Print Page  Close Window

SEC Filings

S-4
CHARTER COMMUNICATIONS HOLDINGS CAPITAL CORP filed this Form S-4 on 04/30/1999
Entire Document
 
<PAGE>   88
 
to be successful, a competitor's overbuild would need to be able to serve the
homes and businesses in the overbuilt area on a more cost-effective basis than
us. Any such overbuild operation would require either significant access to
capital or access to facilities already in place that are capable of delivering
cable television programming.
 
     We are aware of overbuild situations in six of our systems located in
Newnan, Columbus and West Point, Georgia; Barron, Wisconsin; and Lanett and
Valley, Alabama. Approximately 44,000 basic customers (approximately 1.9% of our
total basic customers) are passed by these overbuilds. Additionally, we have
been notified that franchises have been awarded, and present potential overbuild
situations, in four of our systems located in Southlake, Roanoke and Keller,
Texas and Willimantic, Connecticut. These potential overbuild areas service an
aggregate of approximately 45,000 basic customers or approximately 2% of our
total basic customers. In response to such overbuilds, these systems have been
designated priorities for the upgrade of cable plant and the launch of new and
enhanced services. We have upgraded each of these systems to at least 750 MHz
two-way HFC architecture, with the exceptions of our systems in Columbus,
Georgia, and Willimantic, Connecticut. Upgrades to at least 750 MHz two-way HFC
architecture with respect to these two systems are expected to be completed by
December 31, 2000 and December 31, 2001, respectively.
 
     - TELEPHONE COMPANIES.  Federal cross-ownership restrictions historically
limited entry by local telephone companies into the cable television business.
The 1996 Telecom Act modified this cross-ownership restriction, making it
possible for local exchange carriers ("LECs") who have considerable resources to
provide a wide variety of video services competitive with services offered by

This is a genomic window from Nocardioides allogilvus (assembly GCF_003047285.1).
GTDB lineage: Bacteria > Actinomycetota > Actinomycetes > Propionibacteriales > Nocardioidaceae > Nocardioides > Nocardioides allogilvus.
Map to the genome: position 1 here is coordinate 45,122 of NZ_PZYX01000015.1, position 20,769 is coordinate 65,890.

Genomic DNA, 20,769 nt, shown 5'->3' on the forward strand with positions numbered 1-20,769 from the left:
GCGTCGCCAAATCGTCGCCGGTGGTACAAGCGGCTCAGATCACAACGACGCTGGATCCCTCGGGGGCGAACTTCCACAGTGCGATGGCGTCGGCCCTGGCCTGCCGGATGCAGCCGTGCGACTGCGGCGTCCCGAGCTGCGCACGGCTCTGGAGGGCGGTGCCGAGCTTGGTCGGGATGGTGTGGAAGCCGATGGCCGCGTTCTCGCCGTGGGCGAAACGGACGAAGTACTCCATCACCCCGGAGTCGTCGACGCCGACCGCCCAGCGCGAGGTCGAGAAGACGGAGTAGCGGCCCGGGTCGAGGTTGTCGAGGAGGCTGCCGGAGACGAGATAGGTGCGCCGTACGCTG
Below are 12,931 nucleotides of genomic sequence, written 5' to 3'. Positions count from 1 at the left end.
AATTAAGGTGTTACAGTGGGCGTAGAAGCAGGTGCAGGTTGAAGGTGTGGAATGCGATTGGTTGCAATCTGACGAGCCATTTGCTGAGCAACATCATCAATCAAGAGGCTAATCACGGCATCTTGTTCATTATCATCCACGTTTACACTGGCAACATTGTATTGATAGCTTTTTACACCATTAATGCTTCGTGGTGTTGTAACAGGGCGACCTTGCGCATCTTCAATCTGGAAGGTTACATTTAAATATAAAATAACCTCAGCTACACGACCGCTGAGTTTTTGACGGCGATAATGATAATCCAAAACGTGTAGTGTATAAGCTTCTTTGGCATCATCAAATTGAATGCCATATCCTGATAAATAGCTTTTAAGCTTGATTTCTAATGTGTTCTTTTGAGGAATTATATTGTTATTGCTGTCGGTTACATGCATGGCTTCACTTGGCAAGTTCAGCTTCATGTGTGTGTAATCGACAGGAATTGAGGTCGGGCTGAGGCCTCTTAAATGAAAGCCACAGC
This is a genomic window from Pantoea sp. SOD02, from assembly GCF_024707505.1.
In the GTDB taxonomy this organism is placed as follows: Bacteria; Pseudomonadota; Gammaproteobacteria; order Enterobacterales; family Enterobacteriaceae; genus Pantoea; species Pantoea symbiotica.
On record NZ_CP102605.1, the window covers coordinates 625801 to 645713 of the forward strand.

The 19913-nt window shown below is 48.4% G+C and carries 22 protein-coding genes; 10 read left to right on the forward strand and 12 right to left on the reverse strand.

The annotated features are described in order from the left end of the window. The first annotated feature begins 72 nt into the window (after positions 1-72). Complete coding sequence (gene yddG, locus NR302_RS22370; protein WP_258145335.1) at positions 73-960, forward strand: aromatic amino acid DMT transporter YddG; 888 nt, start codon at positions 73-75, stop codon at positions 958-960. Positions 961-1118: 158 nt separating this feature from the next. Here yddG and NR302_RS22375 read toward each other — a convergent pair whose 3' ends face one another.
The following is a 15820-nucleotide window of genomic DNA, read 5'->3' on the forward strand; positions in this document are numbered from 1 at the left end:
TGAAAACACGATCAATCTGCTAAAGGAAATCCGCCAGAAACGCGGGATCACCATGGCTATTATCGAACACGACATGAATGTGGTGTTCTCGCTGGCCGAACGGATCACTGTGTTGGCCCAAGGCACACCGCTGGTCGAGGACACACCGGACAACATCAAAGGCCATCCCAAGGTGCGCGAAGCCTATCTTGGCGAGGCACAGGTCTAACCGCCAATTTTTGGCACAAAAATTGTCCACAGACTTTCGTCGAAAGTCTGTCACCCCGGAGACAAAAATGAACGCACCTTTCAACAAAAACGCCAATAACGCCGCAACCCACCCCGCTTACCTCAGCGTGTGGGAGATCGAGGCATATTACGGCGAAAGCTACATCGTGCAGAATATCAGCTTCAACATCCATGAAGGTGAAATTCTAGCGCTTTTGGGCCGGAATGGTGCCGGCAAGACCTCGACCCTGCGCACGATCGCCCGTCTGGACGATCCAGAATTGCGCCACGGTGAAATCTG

cable systems. Several telephone companies have obtained or are seeking cable
television franchises from local governmental authorities and are constructing
cable systems. SNET PersonalVision, Inc. ("SNET") has a cable television
franchise to offer cable service in the entire state of Connecticut and has
begun offering cable television service in certain communities.
Cross-subsidization by LECs of video and telephony services poses a strategic
advantage over cable operators seeking to compete with LECs that provide video
services. In addition, LECs provide facilities for the transmission and
distribution of voice and data services (including Internet access) in
competition with our existing or potential interactive services ventures and
businesses, including Internet service, as well as data and other non-video
services. We cannot predict the likelihood of success of the broadband services
offered by our competitors or the impact on us of such competitive ventures. See
"Regulation and Legislation -- Telephone Company Entry Into Cable Television."
The entry of telephone companies as direct competitors in the video marketplace,
however, is likely to become more widespread and could adversely affect the
profitability and valuation of the systems.
 
     - SMATV.  Additional competition is posed by SMATV systems serving multiple
dwelling units ("MDUs") such as condominiums, apartment complexes, and private
residential communities. These private cable systems may enter into exclusive
agreements with such MDUs, which may preclude operators of franchise systems
from serving residents of such private complexes, although certain states
mandate that franchised cable operators have access to MDUs. Due to the
widespread availability of satellite earth stations, such private cable systems
can offer both improved reception of local television stations and many of the
same satellite-delivered program services which are offered by cable systems.
SMATV systems currently benefit from operating advantages not available to
franchised cable systems, including fewer regulatory burdens and no requirement
to service low density or economically depressed communities. It is possible
that, as a result of the expansion under the 1996 Telecom Act of the scope of
entities which are exempt
 
                                       84